29Eogan, George, and Eoin Grogan. "Prehistoric and Early Historic Culture Change at Brugh Na Bóinne." Proceedings of the Royal Irish Academy 91C (1991): 119.
Here is the authors' argument for positioning the Paschal Fire event at Brú na Bóinn rather than the Hill of Slane:

"Slane is not specifically mentioned in the early lives of the saint, although it appears that on his return to Ireland Patrick landed on the east coast. Muirchu, in his Life of the saint, states that the landing place was Inver Colpa, the mouth of the Boyne, and that from there he moved inland and in the evening arrived at the 'burial place of the men of Fiacc' where he and his companions pitched their tents and celebrated Easter (Bieler 1979, 85). Could this have been Brugh na Boinne? It is, indeed, possible because of the reference to a burial place and also from the political point of view. There is no archaeological or historical evidence that the Hill of Slane was then an important site, but there is evidence, as already mentioned, that Brugh na Boinne was. One could then speculate that it was at Brugh na Boinne, not the Hill of Slane, that St Patrick celebrated his first missionary Easter in Ireland. Amongst the sites in Brugh na Boinne, Knowth has the best proven evidence for settlement, possibly as the home of a prominent family. As is known from historical and anthropological sources, it was usual for a missionary to approach a local chieftain and, if such existed, Knowth is the best candidate as the site of his residence. It is likely that Slane only came to prominence as a result of the establishment of Christianity, as a counterbalance to pagan Brugh na Boinne, as an attempt to minimise its importance, even to replace it, or at least to provide a Christian alternative to paganism. This could have led to the decline of Knowth and a corresponding growth in the importance of Slane which became not only an ecclesiastical site-St Patrick appointed Erc as first bishop-but likely a political one also."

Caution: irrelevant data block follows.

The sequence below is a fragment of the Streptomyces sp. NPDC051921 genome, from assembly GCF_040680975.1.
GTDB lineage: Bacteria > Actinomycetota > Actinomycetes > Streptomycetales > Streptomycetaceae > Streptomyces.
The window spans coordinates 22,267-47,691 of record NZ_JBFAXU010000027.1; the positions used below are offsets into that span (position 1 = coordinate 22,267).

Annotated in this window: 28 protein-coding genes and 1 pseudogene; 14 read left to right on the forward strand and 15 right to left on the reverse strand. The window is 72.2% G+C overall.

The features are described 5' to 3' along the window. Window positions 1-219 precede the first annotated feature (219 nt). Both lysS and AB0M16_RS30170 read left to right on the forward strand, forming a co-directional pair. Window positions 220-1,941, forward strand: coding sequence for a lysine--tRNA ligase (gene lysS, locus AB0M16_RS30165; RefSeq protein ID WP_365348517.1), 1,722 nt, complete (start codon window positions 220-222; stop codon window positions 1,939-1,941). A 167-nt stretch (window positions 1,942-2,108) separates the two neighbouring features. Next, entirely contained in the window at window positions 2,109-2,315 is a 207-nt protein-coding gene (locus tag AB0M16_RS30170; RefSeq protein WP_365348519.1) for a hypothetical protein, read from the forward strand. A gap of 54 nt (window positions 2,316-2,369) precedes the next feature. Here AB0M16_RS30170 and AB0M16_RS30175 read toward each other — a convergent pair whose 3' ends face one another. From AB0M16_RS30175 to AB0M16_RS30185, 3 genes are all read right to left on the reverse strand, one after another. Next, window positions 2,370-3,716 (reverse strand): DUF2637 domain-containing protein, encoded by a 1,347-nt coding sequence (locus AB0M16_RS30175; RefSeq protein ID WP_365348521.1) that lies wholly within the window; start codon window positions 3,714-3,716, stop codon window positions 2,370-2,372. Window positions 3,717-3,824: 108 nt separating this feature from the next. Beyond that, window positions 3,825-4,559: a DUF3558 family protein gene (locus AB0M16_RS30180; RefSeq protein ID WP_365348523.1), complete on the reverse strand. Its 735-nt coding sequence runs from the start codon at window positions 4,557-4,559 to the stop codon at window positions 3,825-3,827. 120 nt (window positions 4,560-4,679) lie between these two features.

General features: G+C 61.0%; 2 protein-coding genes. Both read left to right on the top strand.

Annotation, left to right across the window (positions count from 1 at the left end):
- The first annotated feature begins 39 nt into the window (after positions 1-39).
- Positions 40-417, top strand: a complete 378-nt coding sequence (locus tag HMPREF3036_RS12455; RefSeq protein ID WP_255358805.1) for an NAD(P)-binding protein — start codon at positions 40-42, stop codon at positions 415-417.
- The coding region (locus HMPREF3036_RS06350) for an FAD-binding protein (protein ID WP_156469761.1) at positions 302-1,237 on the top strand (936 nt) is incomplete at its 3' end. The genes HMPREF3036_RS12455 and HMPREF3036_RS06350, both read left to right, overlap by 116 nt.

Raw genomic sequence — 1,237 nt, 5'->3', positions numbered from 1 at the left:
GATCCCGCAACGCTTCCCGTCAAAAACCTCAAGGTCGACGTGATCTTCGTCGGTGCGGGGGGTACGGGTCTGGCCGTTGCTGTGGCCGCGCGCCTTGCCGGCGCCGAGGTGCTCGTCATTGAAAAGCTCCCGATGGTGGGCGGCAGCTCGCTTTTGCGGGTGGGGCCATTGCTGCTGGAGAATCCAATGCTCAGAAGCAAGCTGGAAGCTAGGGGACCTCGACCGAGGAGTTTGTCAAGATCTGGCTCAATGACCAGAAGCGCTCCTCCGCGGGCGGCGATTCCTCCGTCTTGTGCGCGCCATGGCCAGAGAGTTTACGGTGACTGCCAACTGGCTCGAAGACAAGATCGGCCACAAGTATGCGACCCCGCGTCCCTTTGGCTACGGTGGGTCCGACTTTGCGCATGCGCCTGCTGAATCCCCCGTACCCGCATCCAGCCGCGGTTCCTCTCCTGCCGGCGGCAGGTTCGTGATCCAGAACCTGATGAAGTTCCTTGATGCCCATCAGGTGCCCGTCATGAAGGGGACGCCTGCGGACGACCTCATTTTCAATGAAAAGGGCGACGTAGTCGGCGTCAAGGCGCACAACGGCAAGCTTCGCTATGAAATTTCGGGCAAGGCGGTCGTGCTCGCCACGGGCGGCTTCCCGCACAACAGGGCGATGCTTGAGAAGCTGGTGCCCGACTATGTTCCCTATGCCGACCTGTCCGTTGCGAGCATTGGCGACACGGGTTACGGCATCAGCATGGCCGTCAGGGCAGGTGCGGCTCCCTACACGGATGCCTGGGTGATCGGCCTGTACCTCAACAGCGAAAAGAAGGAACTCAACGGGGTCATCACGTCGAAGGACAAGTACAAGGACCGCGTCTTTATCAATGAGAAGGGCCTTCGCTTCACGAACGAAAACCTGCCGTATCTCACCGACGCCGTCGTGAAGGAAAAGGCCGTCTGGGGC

The Heritage Guide to the Hill of Slane seems to come to a similar conclusion: "Cathy Swift has shown that the antiquarian James Ware linked Fertae Fer Feic with the hilltop, although sources suggest that this place may have been elsewhere along the Boyne Valley. Swift stresses, however, that early medieval mounds, churches and forts were often connected with legal centres. The Hill of Slane contains both an enclosed mound and an important church site documented as an important legal centre from the eighth century AD, with links to French monastic sites. Therefore, while Slane is unlikely to have been the site of the legendary paschal fire, it has important links to the Patrician story." (Seaver, Matthew and Conor Brady. Heritage Guide 55: Hill of Slane. Dublin: Archaeology Ireland, 2011.)